White Nights (1985) starring Mikhail Baryshnikov, Gregory Hines, Jerzy Skolimowski, Helen Mirren, Geraldine Page, Isabella Rossellini, John Glover directed by Taylor Hackford Movie Review

White Nights (1985)   3/53/53/53/53/5

Mikhail Baryshnikov as Nikolai 'Kolya' Rodchenko in White Nights (1985)

Ballet on Tap

I quite enjoy dance movies but as someone who doesn't get ballet the thought of watching a dance movie about a ballet dancer, a male one at that didn't appeal to me. I say didn't because after watching "White Nights" I was surprisingly impressed especially at the dancing of Mikhail Baryshnikov whose athleticism is stunning. It's not just the dancing which includes the late Gregory Hines showing what an exceptional tap dancer he was because there is also an entertaining storyline as well with the interesting premise of a Russian ballet dancer who defected to America ending up stranded in Russia when his plane is forced to make an emergency landing. Honestly the storyline is not the best and often feels like it has been written purely so we have Hines and Baryshnikov sharing the screen but for those like me who don't like the sound of watching a ballet movie it works.

Having defected to America 8 years earlier ballet star Nikolai 'Kolya' Rodchenko (Mikhail Baryshnikov) is on his way to Japan with his manager Anne (Geraldine Page) when the plane they are on suffers an electrical fault and they are forced to make an emergency landing at a Soviet military base. It is not long before Colonel Chaiko (Jerzy Skolimowski) of the KGB shows up as he is made aware that they have Kolya in their grip and sets about forcing him to stay. In order to do so he puts pressure on American tap dancer Raymond Greenwood (Gregory Hines - The Cotton Club) who defected to Russia many years earlier when things didn't go so well for him back in the states, to persuade Kolya to stay. At the same time he also gets Kolya's former dance partner Galina Ivanova (Helen Mirren - Age of Consent) to try and persuade him to stay with promises of having his old life back.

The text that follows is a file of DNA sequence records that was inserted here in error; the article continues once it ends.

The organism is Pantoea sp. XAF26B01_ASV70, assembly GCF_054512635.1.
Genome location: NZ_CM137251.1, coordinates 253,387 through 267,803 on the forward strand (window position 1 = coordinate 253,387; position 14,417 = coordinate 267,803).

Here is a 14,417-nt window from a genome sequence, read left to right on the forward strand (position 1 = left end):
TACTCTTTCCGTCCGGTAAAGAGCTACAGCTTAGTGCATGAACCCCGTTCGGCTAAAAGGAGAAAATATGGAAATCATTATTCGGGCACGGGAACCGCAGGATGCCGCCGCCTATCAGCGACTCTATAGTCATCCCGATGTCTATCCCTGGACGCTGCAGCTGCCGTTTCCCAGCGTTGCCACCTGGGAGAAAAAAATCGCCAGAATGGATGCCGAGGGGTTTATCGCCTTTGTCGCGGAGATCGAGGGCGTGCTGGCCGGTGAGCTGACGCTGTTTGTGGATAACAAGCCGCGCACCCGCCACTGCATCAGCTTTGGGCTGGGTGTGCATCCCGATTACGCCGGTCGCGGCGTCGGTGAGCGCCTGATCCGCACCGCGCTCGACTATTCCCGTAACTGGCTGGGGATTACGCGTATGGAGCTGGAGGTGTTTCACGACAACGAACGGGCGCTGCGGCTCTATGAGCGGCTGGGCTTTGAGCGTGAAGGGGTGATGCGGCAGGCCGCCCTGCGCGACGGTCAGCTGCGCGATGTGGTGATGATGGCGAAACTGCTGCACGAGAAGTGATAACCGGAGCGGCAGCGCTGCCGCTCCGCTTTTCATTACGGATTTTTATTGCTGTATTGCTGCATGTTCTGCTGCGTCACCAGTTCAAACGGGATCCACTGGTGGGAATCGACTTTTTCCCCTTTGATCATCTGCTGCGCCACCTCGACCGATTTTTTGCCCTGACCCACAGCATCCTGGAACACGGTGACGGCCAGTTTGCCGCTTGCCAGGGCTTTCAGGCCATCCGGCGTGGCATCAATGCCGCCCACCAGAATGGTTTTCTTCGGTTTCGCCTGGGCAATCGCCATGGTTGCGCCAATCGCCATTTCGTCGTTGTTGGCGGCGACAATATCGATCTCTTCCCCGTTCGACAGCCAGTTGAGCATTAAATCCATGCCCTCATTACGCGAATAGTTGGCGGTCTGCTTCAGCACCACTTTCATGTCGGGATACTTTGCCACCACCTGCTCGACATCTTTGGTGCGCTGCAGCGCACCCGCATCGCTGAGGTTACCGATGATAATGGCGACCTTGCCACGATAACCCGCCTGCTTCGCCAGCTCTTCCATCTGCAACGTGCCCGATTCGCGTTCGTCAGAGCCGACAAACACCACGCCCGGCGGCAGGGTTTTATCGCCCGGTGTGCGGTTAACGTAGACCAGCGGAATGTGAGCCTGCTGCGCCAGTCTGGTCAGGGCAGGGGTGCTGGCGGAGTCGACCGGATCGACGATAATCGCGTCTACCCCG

Isabella Rossellini and Helen Mirren in White Nights (1985)

To put it simply what makes "White Nights" work for me is that the basic idea of a Russian defector stranded in Russia again is an interesting one especially as he definitely has no plans of staying there. Now the basic idea is good but the actual writing sometimes feels too forced yet there is still an interesting drama which unfolds as we learn why Raymond defected and why he is fearful of ever returning to America, what that would mean to his wife Darya who was his translator and we also see the complexity of the relationship between Kolya and Galina. On top of this we have the more personal conflict for Kolya as not only does he discover that his name has been erased from the history books so young Russian ballet dancers don't know him but also the tempting offer to be able to dance at the Kirov again.

Of course alongside this character based drama which to not give too much away builds to Kolya trying to make a break for freedom we have the dancing. Now the script does seem manufactured in that here we have not only Mikhail Baryshnikov who is astonishing when it comes to ballet but also Gregory Hines who is just astonishing when it comes to tap dancing and inevitably they dance together. But even if it is manufactured you won't care because watching Baryshnikov and Hines dance be it together or separately is just magnificent and that is from someone who doesn't really like ballet. Yes there is also a big problem here with some music which doesn't feel right for the movie but even then you end up ignoring that and just watch drop jawed at the dancing.

But Baryshnikov and Hines don't just shine when it comes to dancing and both give convincing performances of characters who find themselves with opposing views but also with an understanding of each other. They both do a good job of bring out their characters complexities as do Isabella Rossellini as Darya and Helen Mirren who as Galina Ivanova holds on to her belief that Russia is changing and becoming freer.

What this all boils down to is that "White Nights" whilst not a great movie does deliver solid entertainment especially for those who normally wouldn't be interested in a movie about a male ballet star. And trust me, even if ballet is not your thing it is hard not to be impressed by the talented Mikhail Baryshnikov as well as Gregory Hines.